Given that my last post created so much good will and I've captured your attention :), I thought I'd use this as a chance to give a shout out to Wayne Stetina and Shimano, who provide huge product support of the team, in the way of a glowing product review.
Up until last year I had used Time products for almost 10 years but have since been totally converted to Shimano. Despite some production delays, I walked up to my porch on Friday (the day before the infamous Pescadero RR) to find a nice brown box from Shimano with a brand new pair of SH-R300 cycle racing shoes in it.
Never, and I mean never bolt on, put on or use a product in a race for the very first time. (Mick)
We've all been there....you get a shiny new fandangled part etc. and despite your instinct, you use it anyway. Well, I couldn't resist the new silver shoes either. They went on like a glove so I headed down to the shop to have them molded via the Shimano oven. It's around a 2o minute process. Since I have my own orthotics I opted to not use the moldable ones provided by Shimano...but they looked as if they were top quality. The guys at the shop told me to let them cure for 24hrs. I said, "but guys, the Pescadero Norcal Road Championships are tomorrow". Well, it turns out that you can have them remolded up to 10 times. There was some danger that the cure wouldn't stick, but I decided to chance it.
In addition to all the cool features, straps, weight, carbon, air vents, reflective heel, etc. the shoes just fit well. While standing on the pedals it didn't feel like any one part of my foot was bearing all the weight...it was evenly distributed.
So I rolled up to the start line with my shiny new shoes on and the first time up stage I couldn't help but notice how much better my pedal stroke felt. I have a tendency to point my toes, but it felt as if I was pushing with a flatter foot now. While following a few moves and really standing on the pedals, it felt as if all the power was going straight to the pedal with no shoe flex. Yeah, it's possible to do this with other shoes, but generally it requires that the straps tighten to the max and with the SH-R300 I barely had the straps tight. As the race wore on, I tightened the straps, most likely due to being less hydrated, and didn't feel as if my toes were going to go numb.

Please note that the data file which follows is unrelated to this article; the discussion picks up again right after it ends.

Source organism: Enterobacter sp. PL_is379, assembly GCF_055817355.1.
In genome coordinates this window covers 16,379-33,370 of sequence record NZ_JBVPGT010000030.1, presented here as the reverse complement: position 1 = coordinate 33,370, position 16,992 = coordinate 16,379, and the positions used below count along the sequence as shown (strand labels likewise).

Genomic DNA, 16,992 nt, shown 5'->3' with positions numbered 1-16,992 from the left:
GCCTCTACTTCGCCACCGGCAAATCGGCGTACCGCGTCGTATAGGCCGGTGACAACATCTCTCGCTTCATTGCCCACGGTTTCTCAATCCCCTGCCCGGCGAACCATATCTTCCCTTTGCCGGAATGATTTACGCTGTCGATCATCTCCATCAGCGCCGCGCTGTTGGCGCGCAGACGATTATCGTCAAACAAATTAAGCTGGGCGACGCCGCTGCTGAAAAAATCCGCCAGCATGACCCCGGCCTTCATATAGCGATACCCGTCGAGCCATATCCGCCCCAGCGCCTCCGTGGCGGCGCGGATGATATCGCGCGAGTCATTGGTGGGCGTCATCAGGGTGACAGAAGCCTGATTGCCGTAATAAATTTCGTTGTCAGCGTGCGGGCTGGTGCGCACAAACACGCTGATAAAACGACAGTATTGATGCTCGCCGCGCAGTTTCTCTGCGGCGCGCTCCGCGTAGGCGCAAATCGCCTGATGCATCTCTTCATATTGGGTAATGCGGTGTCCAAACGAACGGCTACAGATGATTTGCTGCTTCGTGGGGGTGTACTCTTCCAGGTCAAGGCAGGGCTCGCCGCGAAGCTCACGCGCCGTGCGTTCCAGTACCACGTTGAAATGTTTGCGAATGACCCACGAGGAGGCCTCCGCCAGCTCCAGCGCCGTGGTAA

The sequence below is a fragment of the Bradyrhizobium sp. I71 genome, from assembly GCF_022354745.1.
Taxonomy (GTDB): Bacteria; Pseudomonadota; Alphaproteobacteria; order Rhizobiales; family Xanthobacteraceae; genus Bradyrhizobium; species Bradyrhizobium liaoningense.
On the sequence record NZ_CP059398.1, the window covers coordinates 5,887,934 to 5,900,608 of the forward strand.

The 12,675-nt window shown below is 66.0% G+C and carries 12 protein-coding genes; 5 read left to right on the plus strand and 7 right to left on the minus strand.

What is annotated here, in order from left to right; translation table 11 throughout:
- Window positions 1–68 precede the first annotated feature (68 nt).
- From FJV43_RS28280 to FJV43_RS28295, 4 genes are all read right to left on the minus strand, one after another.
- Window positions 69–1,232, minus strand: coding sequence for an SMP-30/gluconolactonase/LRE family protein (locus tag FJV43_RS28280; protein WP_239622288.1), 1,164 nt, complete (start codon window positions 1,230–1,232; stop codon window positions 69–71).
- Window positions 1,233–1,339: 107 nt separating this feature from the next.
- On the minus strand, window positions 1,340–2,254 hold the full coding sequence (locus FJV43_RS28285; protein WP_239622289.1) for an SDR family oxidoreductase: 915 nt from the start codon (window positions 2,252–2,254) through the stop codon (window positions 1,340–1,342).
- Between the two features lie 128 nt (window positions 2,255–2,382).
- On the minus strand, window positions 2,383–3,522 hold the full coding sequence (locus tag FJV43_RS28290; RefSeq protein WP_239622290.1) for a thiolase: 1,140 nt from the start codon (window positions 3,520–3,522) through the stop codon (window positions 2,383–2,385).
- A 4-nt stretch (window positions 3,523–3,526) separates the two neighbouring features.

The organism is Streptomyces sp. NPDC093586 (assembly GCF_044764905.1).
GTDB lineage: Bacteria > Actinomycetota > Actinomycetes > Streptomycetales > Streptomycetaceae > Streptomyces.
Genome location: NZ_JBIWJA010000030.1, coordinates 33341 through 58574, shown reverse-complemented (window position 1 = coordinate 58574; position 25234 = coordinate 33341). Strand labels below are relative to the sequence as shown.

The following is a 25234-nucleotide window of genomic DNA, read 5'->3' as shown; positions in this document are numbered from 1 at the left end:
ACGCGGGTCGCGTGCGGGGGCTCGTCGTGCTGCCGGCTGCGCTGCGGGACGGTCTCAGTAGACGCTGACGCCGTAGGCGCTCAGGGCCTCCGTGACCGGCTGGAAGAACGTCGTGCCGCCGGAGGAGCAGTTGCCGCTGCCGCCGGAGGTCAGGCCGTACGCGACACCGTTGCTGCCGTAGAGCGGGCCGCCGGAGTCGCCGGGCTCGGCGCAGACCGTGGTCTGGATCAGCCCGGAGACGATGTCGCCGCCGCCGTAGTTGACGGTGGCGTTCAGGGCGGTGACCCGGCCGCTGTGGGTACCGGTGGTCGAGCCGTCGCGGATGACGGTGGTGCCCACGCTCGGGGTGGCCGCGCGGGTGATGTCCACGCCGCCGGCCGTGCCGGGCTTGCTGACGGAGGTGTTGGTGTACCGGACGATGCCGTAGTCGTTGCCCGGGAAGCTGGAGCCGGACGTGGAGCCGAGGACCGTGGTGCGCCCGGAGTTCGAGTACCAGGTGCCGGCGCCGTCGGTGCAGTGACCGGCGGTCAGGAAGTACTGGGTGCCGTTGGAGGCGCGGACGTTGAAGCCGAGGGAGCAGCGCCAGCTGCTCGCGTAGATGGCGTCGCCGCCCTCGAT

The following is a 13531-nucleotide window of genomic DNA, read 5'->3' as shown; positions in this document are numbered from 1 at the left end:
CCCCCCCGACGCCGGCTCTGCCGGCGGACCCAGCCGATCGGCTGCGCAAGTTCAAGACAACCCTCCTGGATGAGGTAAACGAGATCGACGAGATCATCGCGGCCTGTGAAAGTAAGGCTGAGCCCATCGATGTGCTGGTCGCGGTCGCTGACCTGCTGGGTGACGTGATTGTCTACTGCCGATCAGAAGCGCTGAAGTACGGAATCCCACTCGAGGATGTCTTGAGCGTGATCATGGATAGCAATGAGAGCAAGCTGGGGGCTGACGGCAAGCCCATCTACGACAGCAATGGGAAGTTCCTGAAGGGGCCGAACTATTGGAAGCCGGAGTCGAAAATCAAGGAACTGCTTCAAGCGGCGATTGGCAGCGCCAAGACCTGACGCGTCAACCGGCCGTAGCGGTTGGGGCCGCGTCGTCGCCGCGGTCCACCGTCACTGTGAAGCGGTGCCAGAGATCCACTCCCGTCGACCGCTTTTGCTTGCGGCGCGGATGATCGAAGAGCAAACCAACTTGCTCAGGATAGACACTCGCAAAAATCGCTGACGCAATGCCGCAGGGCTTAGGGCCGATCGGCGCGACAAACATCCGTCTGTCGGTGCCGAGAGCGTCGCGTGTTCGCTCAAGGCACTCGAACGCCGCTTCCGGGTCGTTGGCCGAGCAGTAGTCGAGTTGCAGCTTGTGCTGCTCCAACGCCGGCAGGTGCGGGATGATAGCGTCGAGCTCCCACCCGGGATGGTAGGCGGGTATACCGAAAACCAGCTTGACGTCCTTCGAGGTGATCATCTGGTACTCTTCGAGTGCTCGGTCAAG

Despite breaking the rule(s), the shoes felt great, my knees didn't hurt and overall I rate the shoes as the best I've ever used. No lie. I'm absolutely sure the new shoes contributed to my stellar 2nd place finish. Maybe a GPS system will help me win so I know what obstacles are in the last 200 meters. ;)
I'm sure Dave Prion down at Bicycle Outfitter would love to hook you up with some.
Here is link to the product: Shimano SH-R300
Juniors, despite the fact that I broke the rule and didn't have any problems, I promise you that it's very rare. So follow the rules and don't use new or untested equipment for the first time in a race. You'll save yourself a ton of grief.
Monday, June 11, 2007
It's true, even though I was the first rider across the finish line of the race, I'm not the official winner per the USCF officials. The short story is that the 4 rider break, that I was in, rushed up on dropped riders (a few cars at 1k to go too) as we approached the last 200 meters to the finish line at the top of Haskins Hill. It's also important to point out that the last 200 meters are covered in a chicane(Google Map) of sorts and as I launched my sprint I was forced to make a split second decision to go on the left side of Chris, Team Safeway (plug to his sponsor), to avoid the dropped riders on the right hand side of the road. At the instant I was passing Chris, he moved slightly left and I was (gently) forced across the center line. I was already going at least 10km/h faster at that point and easily made it to the line in front. I won, didn't I?
The details if you care:
Did I break the rules according to the USCF rulebook? Technically yes, I crossed the center line in the last 100 meters. Should I have been relegated to 2nd place? I say no. The officials argued that I broke the rules and that there was no room for subjectivity or discretion despite the situation because they were there to enforce the rules. Their explanation was that if a CHP had witnessed the finish, the permit for next year would be denied. It's important to note that the center line rule is not put into affect for rider safety, but in place per the road permit issued by the CHP. On a side note I would argue that it's more dangerous to not have a full road closure w/200 meters to the line vs. an open finish. I even asked why they couldn't simply hold traffic for the 10 seconds it takes for riders to travel the last 200M (especially for an uphill sprint), they don't let riders ride back down the course...in fact when I stopped to get a drink the officials were yelling at me to turn around and go the other way because the next race was finishing. While I fully support the race's longevity in front of my own individual situation, I think the argument is a bit on the weak side and looses sight of the reason we're all out there racing our bikes.
I asked the officials the following questions with the intent of positioning their subjectivity on the important elements of bike racing vs. the perspective that focuses on the exact placement of where the number is pinned:
1. Did they recognize that there were lapped riders in the road while we were sprinting? Yes.
2. Was it their opinion that I won the race as a result of crossing the center line? No.
3. I even asked Chris, the Safeway rider, if he thought I won as a result of crossing the center line? "Uh, probably not."
I personally would never want to win a race because the guy who beat me was relegated for a minor infraction. Remember when a certain person didn't want to wear the leader's jersey due to the circumstances that gave him the lead? Yeah, I know..it's not the same and I'm not that person..but I'm positioning your perspective to see mine.